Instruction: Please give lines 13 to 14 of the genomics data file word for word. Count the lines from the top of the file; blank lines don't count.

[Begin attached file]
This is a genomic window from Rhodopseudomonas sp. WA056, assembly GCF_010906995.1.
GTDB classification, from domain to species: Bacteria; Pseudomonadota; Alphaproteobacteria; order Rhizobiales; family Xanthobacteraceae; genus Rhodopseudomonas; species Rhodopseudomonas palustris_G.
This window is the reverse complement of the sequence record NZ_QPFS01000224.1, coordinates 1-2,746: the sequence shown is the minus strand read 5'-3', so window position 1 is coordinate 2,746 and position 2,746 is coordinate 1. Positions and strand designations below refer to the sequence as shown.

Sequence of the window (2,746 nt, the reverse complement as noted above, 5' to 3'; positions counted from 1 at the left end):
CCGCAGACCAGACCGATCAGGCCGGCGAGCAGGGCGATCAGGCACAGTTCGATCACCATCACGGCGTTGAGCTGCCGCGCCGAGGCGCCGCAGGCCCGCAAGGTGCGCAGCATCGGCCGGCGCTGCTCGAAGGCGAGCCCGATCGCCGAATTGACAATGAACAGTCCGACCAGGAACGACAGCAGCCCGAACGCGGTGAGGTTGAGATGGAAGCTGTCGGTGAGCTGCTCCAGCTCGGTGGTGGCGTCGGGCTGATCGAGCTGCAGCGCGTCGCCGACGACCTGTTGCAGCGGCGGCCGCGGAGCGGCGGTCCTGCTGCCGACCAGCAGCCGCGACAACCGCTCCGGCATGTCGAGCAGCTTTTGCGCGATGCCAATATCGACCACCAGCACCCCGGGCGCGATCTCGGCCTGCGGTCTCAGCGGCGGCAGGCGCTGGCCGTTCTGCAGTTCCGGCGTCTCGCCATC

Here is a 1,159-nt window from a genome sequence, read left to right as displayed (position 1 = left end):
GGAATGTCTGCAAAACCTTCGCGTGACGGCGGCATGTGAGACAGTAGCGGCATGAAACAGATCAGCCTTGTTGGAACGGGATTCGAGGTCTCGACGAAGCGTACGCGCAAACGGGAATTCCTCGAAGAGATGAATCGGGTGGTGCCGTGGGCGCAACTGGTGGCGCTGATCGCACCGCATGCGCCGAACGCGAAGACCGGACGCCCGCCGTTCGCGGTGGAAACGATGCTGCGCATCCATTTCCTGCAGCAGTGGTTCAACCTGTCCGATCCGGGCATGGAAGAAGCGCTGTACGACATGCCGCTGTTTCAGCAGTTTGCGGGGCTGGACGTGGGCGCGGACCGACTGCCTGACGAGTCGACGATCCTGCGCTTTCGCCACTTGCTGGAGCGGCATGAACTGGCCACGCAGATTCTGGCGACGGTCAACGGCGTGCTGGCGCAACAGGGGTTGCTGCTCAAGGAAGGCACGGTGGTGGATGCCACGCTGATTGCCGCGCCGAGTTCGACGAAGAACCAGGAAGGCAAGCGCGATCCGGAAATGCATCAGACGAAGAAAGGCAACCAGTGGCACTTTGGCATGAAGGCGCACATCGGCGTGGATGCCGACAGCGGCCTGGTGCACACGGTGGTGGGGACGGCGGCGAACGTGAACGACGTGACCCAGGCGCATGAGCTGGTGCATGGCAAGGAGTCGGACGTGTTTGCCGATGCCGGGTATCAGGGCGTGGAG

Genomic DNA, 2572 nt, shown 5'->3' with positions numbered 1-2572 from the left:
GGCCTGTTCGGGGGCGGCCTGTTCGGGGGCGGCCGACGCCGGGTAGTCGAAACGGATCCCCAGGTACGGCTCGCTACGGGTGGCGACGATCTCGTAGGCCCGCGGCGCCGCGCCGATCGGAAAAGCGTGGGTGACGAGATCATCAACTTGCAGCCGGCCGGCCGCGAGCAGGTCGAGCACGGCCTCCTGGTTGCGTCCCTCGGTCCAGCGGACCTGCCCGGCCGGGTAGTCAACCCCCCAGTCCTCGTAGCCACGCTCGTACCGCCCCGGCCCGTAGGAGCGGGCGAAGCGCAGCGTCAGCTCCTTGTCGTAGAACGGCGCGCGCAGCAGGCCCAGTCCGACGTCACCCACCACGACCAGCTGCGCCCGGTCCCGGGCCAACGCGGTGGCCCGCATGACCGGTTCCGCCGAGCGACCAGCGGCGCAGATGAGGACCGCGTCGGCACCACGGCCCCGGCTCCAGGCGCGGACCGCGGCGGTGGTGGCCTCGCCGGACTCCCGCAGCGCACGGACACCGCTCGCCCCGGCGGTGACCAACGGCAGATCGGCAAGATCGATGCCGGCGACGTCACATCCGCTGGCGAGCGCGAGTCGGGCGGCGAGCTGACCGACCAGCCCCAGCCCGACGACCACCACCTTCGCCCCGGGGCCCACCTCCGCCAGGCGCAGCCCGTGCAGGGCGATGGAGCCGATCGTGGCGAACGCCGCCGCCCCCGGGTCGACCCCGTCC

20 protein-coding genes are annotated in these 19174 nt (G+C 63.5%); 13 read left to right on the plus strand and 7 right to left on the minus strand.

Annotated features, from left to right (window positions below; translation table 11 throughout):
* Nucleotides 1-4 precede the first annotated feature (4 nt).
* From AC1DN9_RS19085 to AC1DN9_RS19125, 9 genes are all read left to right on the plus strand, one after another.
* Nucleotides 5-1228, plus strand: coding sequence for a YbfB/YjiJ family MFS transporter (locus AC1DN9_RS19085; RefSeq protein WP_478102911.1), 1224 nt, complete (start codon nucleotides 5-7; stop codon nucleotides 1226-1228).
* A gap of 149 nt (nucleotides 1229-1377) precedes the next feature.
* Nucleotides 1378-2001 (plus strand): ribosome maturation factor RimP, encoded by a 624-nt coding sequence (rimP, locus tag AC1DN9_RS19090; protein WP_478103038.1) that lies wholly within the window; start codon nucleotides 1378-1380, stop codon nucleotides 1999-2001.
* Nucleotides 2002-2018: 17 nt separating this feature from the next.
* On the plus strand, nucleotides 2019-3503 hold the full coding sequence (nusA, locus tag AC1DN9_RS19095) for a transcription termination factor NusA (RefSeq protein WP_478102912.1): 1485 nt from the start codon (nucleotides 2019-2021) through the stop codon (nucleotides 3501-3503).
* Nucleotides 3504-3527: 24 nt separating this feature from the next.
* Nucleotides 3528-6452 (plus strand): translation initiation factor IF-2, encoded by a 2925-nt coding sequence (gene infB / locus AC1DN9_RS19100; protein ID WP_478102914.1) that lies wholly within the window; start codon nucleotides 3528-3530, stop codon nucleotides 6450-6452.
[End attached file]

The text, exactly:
* From AC1DN9_RS19085 to AC1DN9_RS19125, 9 genes are all read left to right on the plus strand, one after another.
* Nucleotides 5-1228, plus strand: coding sequence for a YbfB/YjiJ family MFS transporter (locus AC1DN9_RS19085; RefSeq protein WP_478102911.1), 1224 nt, complete (start codon nucleotides 5-7; stop codon nucleotides 1226-1228).